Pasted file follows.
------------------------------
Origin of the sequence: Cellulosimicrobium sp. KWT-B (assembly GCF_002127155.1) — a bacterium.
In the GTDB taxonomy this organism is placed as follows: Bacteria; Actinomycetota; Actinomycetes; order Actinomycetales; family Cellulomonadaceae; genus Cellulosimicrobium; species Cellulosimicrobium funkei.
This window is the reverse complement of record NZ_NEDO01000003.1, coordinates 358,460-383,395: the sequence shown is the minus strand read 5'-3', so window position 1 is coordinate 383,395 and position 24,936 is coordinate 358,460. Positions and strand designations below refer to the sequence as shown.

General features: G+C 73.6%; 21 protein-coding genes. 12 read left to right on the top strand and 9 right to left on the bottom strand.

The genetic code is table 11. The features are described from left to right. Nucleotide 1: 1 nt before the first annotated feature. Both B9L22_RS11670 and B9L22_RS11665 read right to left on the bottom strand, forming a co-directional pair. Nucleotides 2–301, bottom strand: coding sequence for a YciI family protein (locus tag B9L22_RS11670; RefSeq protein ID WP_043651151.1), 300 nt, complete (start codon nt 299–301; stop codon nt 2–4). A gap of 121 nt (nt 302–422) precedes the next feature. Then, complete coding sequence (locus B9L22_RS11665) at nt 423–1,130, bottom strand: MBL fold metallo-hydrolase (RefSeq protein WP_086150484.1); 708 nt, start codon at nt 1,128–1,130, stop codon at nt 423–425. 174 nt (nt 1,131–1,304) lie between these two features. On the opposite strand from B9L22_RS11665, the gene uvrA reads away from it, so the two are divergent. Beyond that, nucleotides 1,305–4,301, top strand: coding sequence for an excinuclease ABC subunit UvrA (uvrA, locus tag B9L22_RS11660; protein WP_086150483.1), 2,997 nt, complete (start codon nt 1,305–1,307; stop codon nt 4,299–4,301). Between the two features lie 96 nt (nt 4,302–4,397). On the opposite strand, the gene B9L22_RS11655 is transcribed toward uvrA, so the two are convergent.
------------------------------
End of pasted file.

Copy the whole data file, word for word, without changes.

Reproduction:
Origin of the sequence: Cellulosimicrobium sp. KWT-B (assembly GCF_002127155.1) — a bacterium.
In the GTDB taxonomy this organism is placed as follows: Bacteria; Actinomycetota; Actinomycetes; order Actinomycetales; family Cellulomonadaceae; genus Cellulosimicrobium; species Cellulosimicrobium funkei.
This window is the reverse complement of record NZ_NEDO01000003.1, coordinates 358,460-383,395: the sequence shown is the minus strand read 5'-3', so window position 1 is coordinate 383,395 and position 24,936 is coordinate 358,460. Positions and strand designations below refer to the sequence as shown.

General features: G+C 73.6%; 21 protein-coding genes. 12 read left to right on the top strand and 9 right to left on the bottom strand.

The genetic code is table 11. The features are described from left to right. Nucleotide 1: 1 nt before the first annotated feature. Both B9L22_RS11670 and B9L22_RS11665 read right to left on the bottom strand, forming a co-directional pair. Nucleotides 2–301, bottom strand: coding sequence for a YciI family protein (locus tag B9L22_RS11670; RefSeq protein ID WP_043651151.1), 300 nt, complete (start codon nt 299–301; stop codon nt 2–4). A gap of 121 nt (nt 302–422) precedes the next feature. Then, complete coding sequence (locus B9L22_RS11665) at nt 423–1,130, bottom strand: MBL fold metallo-hydrolase (RefSeq protein WP_086150484.1); 708 nt, start codon at nt 1,128–1,130, stop codon at nt 423–425. 174 nt (nt 1,131–1,304) lie between these two features. On the opposite strand from B9L22_RS11665, the gene uvrA reads away from it, so the two are divergent. Beyond that, nucleotides 1,305–4,301, top strand: coding sequence for an excinuclease ABC subunit UvrA (uvrA, locus tag B9L22_RS11660; protein WP_086150483.1), 2,997 nt, complete (start codon nt 1,305–1,307; stop codon nt 4,299–4,301). Between the two features lie 96 nt (nt 4,302–4,397). On the opposite strand, the gene B9L22_RS11655 is transcribed toward uvrA, so the two are convergent.